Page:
The History of America-in-Play
By Lynn M. Thomson
America-in-Play [AIP] began in January 2006. Sixteen playwrights as well as artistic staff--including
myself, two dramaturgs and Associate Artistic Director Dominic Taylor--gathered for the first of four
workshops to explore America’s theatrical past. We also began the process of writing with the
inspiration of that cultural grounding. We examined American comedy before the Civil War and discovered
enduring character archetypes; we pondered the music, text and performance of minstrelsy; we quickly
surveyed late 19th century American comedy and followed threads dating from the Revolution.
In our second season, 2006-07, we continued our study with four additional workshops: these included a
private tour of The Shubert Archive, as well as a discussion of American comedy after the Civil War.
America-in-Play commissioned ten-minute plays from each writer. In spring 2007, for my project as an
artist-in-residence, we presented stage readings of these texts over three evenings at Tribeca Performing
Arts Center (TPAC). The project involved not only all the writers, but also nearly thirty actors, in
addition to dramaturgs, stage managers and other volunteer staff. Our project came to the attention of
The New York Times, and an article about our work was published.
In our third season, 2007-08, I continued to develop AIP as part of my residency at TPAC. I devised an
original project, which we dubbed a "mediated carcass," an integrated piece that merges an old play with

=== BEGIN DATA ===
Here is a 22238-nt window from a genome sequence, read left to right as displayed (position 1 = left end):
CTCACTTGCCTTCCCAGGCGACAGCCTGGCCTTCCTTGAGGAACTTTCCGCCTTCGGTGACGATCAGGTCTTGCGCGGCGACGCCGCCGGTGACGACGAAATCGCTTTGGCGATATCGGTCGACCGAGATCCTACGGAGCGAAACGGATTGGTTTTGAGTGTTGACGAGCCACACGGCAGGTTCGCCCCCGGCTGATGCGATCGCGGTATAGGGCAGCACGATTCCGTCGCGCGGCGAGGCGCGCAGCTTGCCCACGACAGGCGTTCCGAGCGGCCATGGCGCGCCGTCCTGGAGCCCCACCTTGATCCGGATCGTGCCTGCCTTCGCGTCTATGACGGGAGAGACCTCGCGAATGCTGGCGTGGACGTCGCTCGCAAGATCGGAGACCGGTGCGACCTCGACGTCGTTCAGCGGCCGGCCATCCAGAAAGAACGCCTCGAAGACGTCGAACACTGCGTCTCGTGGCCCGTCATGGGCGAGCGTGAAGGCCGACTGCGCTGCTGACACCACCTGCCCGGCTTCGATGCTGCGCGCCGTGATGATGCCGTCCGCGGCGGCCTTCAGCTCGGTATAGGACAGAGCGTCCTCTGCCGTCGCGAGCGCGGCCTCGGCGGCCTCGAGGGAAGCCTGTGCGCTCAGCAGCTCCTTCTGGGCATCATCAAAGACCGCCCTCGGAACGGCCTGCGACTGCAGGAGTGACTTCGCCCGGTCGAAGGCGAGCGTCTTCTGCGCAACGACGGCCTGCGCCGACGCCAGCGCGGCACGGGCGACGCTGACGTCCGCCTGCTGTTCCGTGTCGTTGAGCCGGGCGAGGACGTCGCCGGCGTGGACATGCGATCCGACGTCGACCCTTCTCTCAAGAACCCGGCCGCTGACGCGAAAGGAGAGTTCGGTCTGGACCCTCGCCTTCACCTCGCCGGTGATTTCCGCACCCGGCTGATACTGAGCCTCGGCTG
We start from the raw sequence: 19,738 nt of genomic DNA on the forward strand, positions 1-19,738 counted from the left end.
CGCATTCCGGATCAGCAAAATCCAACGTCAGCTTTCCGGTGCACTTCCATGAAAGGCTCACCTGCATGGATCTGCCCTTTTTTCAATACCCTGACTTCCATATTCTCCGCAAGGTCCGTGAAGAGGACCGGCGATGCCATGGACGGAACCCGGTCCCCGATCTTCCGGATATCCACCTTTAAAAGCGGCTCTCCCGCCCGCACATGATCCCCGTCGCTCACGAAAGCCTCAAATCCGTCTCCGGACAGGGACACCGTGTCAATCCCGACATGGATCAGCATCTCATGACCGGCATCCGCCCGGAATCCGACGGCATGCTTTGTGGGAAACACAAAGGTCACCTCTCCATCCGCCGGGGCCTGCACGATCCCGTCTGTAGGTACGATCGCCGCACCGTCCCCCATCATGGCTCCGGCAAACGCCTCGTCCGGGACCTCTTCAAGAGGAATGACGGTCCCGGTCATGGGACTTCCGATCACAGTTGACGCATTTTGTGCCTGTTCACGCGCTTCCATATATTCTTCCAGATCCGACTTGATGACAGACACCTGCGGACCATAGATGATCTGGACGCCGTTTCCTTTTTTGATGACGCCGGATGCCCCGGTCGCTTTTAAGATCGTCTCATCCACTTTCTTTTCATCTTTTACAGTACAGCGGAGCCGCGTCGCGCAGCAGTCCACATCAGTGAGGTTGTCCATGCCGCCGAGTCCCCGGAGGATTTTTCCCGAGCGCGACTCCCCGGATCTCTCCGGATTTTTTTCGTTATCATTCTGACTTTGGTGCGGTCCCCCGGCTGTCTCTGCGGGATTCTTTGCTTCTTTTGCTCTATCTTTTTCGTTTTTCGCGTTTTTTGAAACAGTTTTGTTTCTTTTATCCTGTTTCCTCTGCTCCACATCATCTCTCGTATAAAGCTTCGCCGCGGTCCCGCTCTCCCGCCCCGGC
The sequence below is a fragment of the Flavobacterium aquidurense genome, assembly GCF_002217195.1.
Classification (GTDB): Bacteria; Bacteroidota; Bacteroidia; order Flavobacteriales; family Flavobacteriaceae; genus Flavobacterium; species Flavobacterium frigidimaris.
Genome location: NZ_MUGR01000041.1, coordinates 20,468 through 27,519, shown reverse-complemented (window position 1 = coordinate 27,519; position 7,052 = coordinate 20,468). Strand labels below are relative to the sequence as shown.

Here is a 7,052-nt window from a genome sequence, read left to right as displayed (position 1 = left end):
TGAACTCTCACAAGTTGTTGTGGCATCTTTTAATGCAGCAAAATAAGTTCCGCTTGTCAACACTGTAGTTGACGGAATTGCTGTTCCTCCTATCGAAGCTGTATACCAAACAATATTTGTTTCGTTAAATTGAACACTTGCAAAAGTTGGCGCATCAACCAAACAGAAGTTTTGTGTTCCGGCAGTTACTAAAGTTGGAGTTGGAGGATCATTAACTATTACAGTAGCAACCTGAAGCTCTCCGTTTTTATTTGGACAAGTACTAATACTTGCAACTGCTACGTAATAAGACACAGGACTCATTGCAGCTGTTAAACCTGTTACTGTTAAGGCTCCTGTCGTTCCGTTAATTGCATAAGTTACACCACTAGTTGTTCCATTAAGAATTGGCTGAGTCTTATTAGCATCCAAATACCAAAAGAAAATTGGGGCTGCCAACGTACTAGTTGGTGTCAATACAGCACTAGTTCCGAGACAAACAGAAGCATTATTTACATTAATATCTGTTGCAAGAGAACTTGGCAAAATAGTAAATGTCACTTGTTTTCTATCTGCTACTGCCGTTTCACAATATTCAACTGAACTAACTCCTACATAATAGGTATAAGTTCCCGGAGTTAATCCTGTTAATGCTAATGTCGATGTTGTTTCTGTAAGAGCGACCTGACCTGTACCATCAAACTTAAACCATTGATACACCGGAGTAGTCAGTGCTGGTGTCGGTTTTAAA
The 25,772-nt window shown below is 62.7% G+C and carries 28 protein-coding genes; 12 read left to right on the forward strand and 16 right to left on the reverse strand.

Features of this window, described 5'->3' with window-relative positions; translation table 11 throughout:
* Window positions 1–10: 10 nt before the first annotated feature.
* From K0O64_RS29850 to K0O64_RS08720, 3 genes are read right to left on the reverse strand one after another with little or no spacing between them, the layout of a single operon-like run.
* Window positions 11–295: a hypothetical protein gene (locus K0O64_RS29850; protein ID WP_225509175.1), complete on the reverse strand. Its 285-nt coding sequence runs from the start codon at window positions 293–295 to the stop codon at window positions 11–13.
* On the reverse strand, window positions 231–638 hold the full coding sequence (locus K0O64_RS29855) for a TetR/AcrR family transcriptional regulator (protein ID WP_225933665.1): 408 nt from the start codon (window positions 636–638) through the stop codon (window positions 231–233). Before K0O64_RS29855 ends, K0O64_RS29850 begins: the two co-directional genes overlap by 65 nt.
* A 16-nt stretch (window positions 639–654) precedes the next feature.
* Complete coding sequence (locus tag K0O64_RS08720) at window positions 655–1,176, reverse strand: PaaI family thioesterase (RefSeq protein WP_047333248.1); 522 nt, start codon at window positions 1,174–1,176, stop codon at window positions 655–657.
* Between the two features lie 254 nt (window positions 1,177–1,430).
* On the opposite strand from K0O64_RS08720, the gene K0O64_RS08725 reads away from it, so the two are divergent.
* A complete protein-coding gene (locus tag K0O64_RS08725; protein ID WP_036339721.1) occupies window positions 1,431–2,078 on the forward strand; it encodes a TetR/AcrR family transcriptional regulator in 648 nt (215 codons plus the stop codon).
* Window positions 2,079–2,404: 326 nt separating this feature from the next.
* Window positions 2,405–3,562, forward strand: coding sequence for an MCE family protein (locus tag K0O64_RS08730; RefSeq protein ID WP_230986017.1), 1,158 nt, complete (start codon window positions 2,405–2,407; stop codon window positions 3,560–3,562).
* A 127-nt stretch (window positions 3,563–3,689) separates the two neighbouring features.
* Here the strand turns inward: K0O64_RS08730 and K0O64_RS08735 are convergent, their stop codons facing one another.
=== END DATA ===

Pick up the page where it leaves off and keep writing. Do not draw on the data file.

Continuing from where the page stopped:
contemporary writing and music from our artists. The result was No Song, No Supper, which we workshopped
and read on March 31 and April 7, 2008 as part of the Work & Show Festival at TPAC.
During that same season, we inducted a new group of writers that also included a video artist and composers.
We expanded our commitment to reach not only theatre artists, but also artists from other disciplines within
and outside performance. This new group participated in four workshops.
Now, in our fourth season, the artists who joined us the previous season are doing four more workshops. We
have divided the artists into two subgroups and each is fashioning a "mediated carcass." Both groups are
working with the 1848 comedy A Glance at New York by Benjamin Baker. We will workshop each piece and present
stage readings, called Exchanging Glances, on March 23 and March 30, 2009. We will also present an evening
of Exchanging Glances at the Tenement Museum on May 21.